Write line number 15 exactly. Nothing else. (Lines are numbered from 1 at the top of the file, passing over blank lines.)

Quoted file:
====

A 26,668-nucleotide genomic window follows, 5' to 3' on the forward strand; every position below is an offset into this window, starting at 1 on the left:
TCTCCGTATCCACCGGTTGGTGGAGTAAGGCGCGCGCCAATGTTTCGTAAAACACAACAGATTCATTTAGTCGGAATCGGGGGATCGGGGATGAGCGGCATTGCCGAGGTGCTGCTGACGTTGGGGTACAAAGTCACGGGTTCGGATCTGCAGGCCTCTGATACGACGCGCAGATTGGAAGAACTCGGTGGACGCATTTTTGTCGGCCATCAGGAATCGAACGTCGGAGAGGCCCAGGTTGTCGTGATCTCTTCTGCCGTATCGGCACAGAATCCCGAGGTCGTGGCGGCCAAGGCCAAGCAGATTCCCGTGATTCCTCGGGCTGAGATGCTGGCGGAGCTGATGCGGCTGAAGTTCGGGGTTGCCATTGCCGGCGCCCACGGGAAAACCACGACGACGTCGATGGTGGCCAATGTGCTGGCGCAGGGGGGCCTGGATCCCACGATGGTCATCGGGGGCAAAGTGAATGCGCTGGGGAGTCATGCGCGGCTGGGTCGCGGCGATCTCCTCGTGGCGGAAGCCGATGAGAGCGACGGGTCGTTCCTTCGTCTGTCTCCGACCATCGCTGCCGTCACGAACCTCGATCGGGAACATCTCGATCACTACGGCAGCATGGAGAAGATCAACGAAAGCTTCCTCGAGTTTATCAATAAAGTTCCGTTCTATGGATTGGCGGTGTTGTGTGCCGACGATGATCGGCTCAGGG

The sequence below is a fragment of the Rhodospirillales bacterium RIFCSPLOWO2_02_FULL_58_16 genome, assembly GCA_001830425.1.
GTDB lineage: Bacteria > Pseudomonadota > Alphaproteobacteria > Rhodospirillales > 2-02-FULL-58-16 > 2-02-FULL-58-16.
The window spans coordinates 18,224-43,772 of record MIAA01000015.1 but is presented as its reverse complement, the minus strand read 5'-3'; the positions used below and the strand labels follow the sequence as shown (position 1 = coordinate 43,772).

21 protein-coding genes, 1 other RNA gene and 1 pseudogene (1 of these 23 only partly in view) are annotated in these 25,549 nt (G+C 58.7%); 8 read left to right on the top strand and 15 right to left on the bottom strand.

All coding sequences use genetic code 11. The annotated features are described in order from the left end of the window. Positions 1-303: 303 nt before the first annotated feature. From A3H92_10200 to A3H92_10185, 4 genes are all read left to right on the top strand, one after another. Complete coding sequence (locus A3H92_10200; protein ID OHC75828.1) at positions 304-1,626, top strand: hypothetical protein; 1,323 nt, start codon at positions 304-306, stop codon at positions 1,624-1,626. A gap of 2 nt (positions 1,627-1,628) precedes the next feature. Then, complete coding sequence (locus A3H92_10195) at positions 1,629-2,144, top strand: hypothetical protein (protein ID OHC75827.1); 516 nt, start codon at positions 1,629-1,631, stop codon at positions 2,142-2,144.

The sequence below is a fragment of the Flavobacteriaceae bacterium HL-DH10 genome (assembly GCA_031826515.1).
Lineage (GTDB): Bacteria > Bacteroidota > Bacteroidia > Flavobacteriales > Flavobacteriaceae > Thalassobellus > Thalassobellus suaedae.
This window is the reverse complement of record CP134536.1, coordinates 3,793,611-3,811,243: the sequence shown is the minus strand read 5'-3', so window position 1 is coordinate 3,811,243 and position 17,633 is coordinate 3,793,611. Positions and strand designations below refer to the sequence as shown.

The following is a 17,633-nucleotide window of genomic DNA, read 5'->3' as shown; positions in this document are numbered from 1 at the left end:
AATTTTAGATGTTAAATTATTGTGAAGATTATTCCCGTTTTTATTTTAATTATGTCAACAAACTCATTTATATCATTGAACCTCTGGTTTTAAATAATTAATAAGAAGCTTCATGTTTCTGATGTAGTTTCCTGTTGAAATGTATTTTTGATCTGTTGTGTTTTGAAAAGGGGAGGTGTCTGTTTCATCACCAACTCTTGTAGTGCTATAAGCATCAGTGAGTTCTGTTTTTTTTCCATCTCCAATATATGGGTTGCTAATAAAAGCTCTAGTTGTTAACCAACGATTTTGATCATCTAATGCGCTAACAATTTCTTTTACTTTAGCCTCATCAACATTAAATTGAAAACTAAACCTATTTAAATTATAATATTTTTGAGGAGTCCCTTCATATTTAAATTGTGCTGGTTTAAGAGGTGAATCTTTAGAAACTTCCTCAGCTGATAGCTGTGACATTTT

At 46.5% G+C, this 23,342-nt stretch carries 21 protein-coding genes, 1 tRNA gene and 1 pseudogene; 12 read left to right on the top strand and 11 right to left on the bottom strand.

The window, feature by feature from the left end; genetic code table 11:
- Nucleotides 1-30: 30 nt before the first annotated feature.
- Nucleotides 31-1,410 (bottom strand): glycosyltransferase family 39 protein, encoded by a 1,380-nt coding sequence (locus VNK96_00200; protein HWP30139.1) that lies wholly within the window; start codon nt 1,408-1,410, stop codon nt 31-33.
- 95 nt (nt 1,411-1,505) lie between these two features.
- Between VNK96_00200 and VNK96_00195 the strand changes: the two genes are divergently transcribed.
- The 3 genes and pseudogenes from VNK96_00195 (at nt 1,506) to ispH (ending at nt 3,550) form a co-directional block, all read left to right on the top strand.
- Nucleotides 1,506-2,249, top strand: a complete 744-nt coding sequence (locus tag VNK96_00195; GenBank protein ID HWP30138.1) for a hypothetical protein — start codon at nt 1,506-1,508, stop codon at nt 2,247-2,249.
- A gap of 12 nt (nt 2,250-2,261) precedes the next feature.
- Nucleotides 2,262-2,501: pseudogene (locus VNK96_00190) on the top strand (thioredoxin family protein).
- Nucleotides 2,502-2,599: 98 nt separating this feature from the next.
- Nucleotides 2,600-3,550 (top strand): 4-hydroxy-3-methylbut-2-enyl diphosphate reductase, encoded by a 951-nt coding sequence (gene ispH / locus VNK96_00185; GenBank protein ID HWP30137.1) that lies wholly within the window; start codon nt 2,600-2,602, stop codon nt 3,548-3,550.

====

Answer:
- Nucleotides 1-30: 30 nt before the first annotated feature.